With Richmont, we hope to be more efficient than the market
BENJ GALLANDER and BEN STADELMANN
Golly gee, how many market axioms are dying out there? "Blue-chip" companies, which are supposed to be safe havens for investors, have filed Chapter 11. Others are now under government auspices or have been taken over by former rivals, which are now themselves teetering on the edge of the abyss.
Those who remained true to the "buy and hold" mantra have been left grasping worthless paper, or assets that are way down in value. Still, there are those who remain loyal to this gospel and suggest that, in the long run, everything will work out just fine.
Perhaps it will, at least for those employed by the mutual funds that take an average fee of 2.5 percent whether the portfolio is up, down or indifferent. They preach that if you’re out of the market on the 10 biggest up days, your returns will suffer severely. Sure, but how come they never mention the advantage of being out of the market on the 10 worst-performing> days? Hmm...
Going back in time, one of us remembers arguing with a professor about the "efficient market hypothesis." This theory, based on the assumption that investors behave rationally, is considered economic canon at universities. The prof was a believer; the fledgling Contra Guy, not.
The theory posits that if information about companies is freely available, the prices of securities should mirror their intrinsic value at any given time. And, unless an investor has inside info, she cannot expect to outperform the market over the long term except by random chance.
It is the widespread belief in this theory that has led to the proliferation of passively managed index funds.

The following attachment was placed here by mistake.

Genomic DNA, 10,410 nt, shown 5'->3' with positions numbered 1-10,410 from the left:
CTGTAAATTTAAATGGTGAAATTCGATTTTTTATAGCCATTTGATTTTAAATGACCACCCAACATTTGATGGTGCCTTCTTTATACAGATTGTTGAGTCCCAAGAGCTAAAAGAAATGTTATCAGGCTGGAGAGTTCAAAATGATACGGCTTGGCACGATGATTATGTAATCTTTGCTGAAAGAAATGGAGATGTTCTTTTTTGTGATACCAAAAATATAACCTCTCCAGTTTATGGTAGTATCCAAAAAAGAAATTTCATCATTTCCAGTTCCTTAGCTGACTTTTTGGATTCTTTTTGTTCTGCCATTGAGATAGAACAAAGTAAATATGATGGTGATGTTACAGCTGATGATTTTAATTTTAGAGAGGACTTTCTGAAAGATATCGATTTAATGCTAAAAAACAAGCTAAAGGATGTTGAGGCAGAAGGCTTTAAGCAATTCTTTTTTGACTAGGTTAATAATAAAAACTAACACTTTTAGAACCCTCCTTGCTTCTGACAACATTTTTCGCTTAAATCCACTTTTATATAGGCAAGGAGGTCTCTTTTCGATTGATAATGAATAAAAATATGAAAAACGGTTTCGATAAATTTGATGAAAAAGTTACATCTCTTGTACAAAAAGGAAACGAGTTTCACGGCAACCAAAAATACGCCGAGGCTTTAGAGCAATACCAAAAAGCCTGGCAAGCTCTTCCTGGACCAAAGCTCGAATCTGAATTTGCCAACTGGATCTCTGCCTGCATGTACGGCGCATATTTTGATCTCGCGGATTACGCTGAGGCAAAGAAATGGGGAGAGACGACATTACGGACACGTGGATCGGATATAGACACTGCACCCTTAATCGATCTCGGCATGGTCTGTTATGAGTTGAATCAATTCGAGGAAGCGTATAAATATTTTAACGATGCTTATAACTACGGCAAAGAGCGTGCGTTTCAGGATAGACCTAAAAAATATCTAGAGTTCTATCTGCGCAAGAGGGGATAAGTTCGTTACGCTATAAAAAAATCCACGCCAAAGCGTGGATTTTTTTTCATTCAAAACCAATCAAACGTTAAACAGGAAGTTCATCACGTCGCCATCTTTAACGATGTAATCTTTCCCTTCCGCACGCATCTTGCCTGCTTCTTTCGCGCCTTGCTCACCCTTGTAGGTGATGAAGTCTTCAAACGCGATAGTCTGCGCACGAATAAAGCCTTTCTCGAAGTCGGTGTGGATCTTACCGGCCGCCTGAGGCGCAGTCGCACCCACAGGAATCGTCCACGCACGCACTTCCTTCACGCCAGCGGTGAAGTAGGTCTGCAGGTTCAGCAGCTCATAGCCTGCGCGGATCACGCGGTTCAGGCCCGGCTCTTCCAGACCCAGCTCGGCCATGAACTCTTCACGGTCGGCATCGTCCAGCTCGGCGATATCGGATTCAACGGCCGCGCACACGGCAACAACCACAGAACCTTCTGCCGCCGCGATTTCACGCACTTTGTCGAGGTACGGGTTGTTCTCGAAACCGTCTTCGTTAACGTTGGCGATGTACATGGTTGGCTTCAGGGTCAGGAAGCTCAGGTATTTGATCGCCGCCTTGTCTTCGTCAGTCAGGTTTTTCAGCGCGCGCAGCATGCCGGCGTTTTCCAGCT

But it never made sense to us. Not simply because of our 21.8 percent annualized return over 15 years, but because we had seen other people do so very well in the market over a long period of time. That doesn’t mean that great investors do not get trounced during market thrashings. Heck, even Warren Buffett is taking a beating these days.
In October, we decided to repurchase an old favourite of ours, Richmont Mines. We had bought it in 2000 at $1.81, then spun it out two years later at $4.60. It continued to climb, touching $6.90 in both 2003 and 2004. Hoping that lightning will strike twice, our purchase price was, once again, $1.81.
As there was no gold in the portfolio, Richmont was somewhat of a defensive play. While we are not of the conviction that gold will replace paper money, as some gold bugs are, the metal is a good place to tuck some funds as part of a diversification plan.
When our previous position was sold, the company’s operations were humming. The bottom line reflected this: in 2003, the company made a solid 32 cents a share. However, as the profitable mines were depleted and large capital expenses were required to bring new ones on stream, Richmont suffered dramatically. In 2005, the firm lost $27.5 million, or $1.54 a share.
Things appear to be turning around. Cash costs at the Beaufor Mine have dropped from $642 an ounce a year ago to $485 today. The Island Gold mine is coming along slowly, and Richmont is paying $17 million in a combo of cash and shares to buy out the interest of partner Patricia Mining. This will still leave the enterprise with better than $20 million in cash and no debt, one of the cleanest balance sheets in the industry.
In the first three quarters of this year, Richmont repurchased 243,000 shares at an average cost of $2.57 for cancellation. This quarter, they bought more at under $2 a share. Additional repurchases are expected.
Unfortunately, the enterprise is not currently profitable, losing $894,000 in the most recent quarter. This was slightly more than half the loss of a year ago. The improvement is primarily due to the jump in third-quarter revenues by 245 percent year-over-year to almost $16.6 million. It is likely that Richmont will be profitable before 2009 is out.
Fortunately, we did not buy to hold in 2000, or we would be sitting pretty much where we were eight years ago. Instead, thinking as we do that we have some skill in the stock-picking arena, we bought, sold, and bought again. Of course, that could simply be our egos getting in the way; if so, the efficient market hypothesis might ultimately get the better of us.